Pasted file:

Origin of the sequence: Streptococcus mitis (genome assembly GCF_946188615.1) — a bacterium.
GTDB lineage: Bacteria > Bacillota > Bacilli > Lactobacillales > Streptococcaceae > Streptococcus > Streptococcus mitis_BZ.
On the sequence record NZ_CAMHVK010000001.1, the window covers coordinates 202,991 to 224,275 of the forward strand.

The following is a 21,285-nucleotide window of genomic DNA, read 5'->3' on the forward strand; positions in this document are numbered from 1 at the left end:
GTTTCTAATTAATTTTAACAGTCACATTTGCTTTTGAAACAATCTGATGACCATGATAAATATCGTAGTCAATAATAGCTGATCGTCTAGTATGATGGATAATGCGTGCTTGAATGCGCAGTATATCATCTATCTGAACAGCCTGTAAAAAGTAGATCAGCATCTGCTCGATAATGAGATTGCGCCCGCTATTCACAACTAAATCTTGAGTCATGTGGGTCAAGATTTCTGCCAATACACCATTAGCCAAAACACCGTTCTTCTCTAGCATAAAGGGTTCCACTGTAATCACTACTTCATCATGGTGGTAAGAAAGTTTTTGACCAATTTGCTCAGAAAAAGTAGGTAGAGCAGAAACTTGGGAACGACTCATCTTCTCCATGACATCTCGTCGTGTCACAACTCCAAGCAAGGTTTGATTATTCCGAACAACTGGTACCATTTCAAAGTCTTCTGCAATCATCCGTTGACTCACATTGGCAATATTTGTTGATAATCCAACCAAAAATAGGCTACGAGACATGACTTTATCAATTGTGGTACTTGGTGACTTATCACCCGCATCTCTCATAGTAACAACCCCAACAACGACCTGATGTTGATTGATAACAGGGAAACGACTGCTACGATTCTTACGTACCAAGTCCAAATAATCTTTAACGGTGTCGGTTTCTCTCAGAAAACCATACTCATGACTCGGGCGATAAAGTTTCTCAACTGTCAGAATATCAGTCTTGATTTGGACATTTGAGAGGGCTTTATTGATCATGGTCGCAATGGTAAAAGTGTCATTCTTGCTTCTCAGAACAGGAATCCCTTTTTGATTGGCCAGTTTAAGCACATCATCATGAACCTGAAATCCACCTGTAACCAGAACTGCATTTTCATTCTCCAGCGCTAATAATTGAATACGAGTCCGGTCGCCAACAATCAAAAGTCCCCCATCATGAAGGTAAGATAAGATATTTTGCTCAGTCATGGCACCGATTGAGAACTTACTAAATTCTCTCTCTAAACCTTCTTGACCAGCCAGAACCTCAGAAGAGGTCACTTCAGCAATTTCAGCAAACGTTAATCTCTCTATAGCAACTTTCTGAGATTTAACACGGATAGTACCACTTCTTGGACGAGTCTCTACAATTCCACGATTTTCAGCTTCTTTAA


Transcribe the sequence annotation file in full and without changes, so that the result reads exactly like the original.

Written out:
Origin of the sequence: Streptococcus mitis (genome assembly GCF_946188615.1) — a bacterium.
GTDB lineage: Bacteria > Bacillota > Bacilli > Lactobacillales > Streptococcaceae > Streptococcus > Streptococcus mitis_BZ.
On the sequence record NZ_CAMHVK010000001.1, the window covers coordinates 202,991 to 224,275 of the forward strand.

The following is a 21,285-nucleotide window of genomic DNA, read 5'->3' on the forward strand; positions in this document are numbered from 1 at the left end:
GTTTCTAATTAATTTTAACAGTCACATTTGCTTTTGAAACAATCTGATGACCATGATAAATATCGTAGTCAATAATAGCTGATCGTCTAGTATGATGGATAATGCGTGCTTGAATGCGCAGTATATCATCTATCTGAACAGCCTGTAAAAAGTAGATCAGCATCTGCTCGATAATGAGATTGCGCCCGCTATTCACAACTAAATCTTGAGTCATGTGGGTCAAGATTTCTGCCAATACACCATTAGCCAAAACACCGTTCTTCTCTAGCATAAAGGGTTCCACTGTAATCACTACTTCATCATGGTGGTAAGAAAGTTTTTGACCAATTTGCTCAGAAAAAGTAGGTAGAGCAGAAACTTGGGAACGACTCATCTTCTCCATGACATCTCGTCGTGTCACAACTCCAAGCAAGGTTTGATTATTCCGAACAACTGGTACCATTTCAAAGTCTTCTGCAATCATCCGTTGACTCACATTGGCAATATTTGTTGATAATCCAACCAAAAATAGGCTACGAGACATGACTTTATCAATTGTGGTACTTGGTGACTTATCACCCGCATCTCTCATAGTAACAACCCCAACAACGACCTGATGTTGATTGATAACAGGGAAACGACTGCTACGATTCTTACGTACCAAGTCCAAATAATCTTTAACGGTGTCGGTTTCTCTCAGAAAACCATACTCATGACTCGGGCGATAAAGTTTCTCAACTGTCAGAATATCAGTCTTGATTTGGACATTTGAGAGGGCTTTATTGATCATGGTCGCAATGGTAAAAGTGTCATTCTTGCTTCTCAGAACAGGAATCCCTTTTTGATTGGCCAGTTTAAGCACATCATCATGAACCTGAAATCCACCTGTAACCAGAACTGCATTTTCATTCTCCAGCGCTAATAATTGAATACGAGTCCGGTCGCCAACAATCAAAAGTCCCCCATCATGAAGGTAAGATAAGATATTTTGCTCAGTCATGGCACCGATTGAGAACTTACTAAATTCTCTCTCTAAACCTTCTTGACCAGCCAGAACCTCAGAAGAGGTCACTTCAGCAATTTCAGCAAACGTTAATCTCTCTATAGCAACTTTCTGAGATTTAACACGGATAGTACCACTTCTTGGACGAGTCTCTACAATTCCACGATTTTCAGCTTCTTTAA